Monthly Archives: June 2012


The choice of business speak when it comes to describing organisational borders is not without consequences. Touch points are buttons to press, objects to be rationalised, counted, business cased.

The choice of talking about touch points is to forego the intangible, fuzzy, subjective, human side of the border. Business speak is one-sided, it ignores the darker sides of borders and human behaviour, but also misses the brilliance and beauty.



Confronted with an organisation people experience sensory impressions of sight, touch, hearing, smell, taste. These impressions have an effect on what we think and feel. What we love, fear and understand. What is does in the head, the heart and the gut. We might even experience  these impressions in these places in the body. That is where the experiences have their effect, often in combination and sometimes very contradictory.

We might understand something, but we at same time not love it. We might love it and fear it. We might understand and be excited by it. It is satisfying, it feels all right and boosts confidence.

All effects counts in sometimes mysterious ways. Input for thought on the effect of organisations.


The physical, virtual or the imaginative space of the border, all shape the interaction of the organisation with the outside world. Curves, angles, dimensions, material, light, all determine in our minds, in our existence, in our physical being, the experience of the organisation in its relationship with the environment.

The space as a richer experience than two-dimensional picture or projection. Space enriched with smell, sound, movement and people make the total experience complete.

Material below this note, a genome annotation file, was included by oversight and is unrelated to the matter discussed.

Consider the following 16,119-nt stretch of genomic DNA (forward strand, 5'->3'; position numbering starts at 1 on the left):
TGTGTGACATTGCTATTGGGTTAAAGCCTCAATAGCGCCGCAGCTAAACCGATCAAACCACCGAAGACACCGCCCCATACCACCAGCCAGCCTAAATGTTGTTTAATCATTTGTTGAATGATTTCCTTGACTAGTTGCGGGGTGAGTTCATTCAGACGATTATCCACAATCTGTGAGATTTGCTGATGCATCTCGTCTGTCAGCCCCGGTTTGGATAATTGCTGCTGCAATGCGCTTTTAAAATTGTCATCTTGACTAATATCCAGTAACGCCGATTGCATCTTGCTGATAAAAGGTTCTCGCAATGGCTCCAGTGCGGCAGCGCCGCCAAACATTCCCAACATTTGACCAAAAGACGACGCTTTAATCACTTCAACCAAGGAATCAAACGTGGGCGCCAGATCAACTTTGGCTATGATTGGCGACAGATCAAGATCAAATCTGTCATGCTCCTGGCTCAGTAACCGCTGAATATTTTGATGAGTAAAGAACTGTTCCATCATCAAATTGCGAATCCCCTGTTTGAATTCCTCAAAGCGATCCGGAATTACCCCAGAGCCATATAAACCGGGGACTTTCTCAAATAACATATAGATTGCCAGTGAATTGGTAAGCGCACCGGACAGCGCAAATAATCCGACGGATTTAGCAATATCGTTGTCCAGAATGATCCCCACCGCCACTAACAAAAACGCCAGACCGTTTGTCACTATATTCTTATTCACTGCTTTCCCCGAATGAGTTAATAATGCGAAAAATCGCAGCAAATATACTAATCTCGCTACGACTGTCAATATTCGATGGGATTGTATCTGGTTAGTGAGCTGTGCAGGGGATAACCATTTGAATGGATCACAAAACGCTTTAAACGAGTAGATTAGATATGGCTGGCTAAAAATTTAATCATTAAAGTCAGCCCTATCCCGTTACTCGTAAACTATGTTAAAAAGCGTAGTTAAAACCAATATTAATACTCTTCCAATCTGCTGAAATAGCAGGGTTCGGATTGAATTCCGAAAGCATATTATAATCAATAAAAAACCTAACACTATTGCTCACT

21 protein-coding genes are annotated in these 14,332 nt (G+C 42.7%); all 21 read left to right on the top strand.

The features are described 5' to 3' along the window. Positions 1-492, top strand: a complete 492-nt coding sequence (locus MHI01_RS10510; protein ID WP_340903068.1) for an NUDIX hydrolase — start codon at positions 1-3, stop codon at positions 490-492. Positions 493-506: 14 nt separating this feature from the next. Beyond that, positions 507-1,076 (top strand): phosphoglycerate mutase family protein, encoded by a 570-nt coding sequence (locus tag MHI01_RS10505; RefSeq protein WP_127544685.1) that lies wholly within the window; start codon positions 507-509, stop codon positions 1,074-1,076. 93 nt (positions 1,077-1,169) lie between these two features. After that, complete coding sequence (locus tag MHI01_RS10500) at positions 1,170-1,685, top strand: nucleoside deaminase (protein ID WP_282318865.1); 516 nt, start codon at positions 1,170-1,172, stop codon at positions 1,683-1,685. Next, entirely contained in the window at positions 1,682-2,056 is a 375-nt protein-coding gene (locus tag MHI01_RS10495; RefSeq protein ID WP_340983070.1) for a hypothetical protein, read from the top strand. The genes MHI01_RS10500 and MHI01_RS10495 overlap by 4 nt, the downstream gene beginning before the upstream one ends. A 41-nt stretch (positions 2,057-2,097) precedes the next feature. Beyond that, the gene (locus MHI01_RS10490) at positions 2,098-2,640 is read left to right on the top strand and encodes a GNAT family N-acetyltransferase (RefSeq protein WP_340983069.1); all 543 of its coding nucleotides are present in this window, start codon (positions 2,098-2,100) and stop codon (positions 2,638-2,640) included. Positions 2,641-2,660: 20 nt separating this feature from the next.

There are various elements that make up the organisational border. A quick overview.

Machines: the webs, tha apps, the answering machines, self-service machines, broadcasts, the dials.

Paces: Offices, shops, plants, branches, service points, homes, stations.

Stories: bills, billboards, pitches, manuals, service calls, annual reports, intersections, explanations, songs, plays.

Actions: conversations, service calls, care, answering questions, visits, operating, serving people, repairing.

Artefacts: cars, bottles of beer, artificial hips, magazines, macs, toothpaste, downloads.


These elements often occur in combinations at the border.

I never said the work of border builders was easy.



The freedom of shape is not necessarily  limited by the character of the connection. For one kind of connection between internal and external elements, there can be large variety  of organisational forms.

In a certain industry  connections might be dominated by certain deeply rooted traditions, technical constraints, fixed business models or operating standards,  the variety in the character, image and shape of the organizations working with theses standard connections, does not necessarily have to be limited.


The border as separator exists only by the experience of that dividing force. People experience it every time, individual by individual. And it is only through some kind of connection, no matter how short or minute, that one can experience the border. If there is no connection, the border remains unnoticed. Only in the interaction one can experience the difference.

The seller and the buyer. The doctor and the patient. The question and the answer. The demand and the supply. The hunger and the food. The curiosity and the knowledge. The cold and the cloth. The player and the audience. The billboard and the passer-by.

The great paradox of the border of connections. And a challenge for all involved in shaping an organisation.



An interesting character of the organisational border is that two contradictory elements of what a borders means exist simultaneously. And in some way one cannot exist without the other.

On the one hand there is the fact that a border separates, that is the nature of the border. That is why some belong to the organisation and others do not.

On the other hand organizations are meaningless unless they connect with the outside world. Organisation have by their very existence impact on the environment.

In the design of organisation both aspects matter. The question which elements dominates is not so relevant.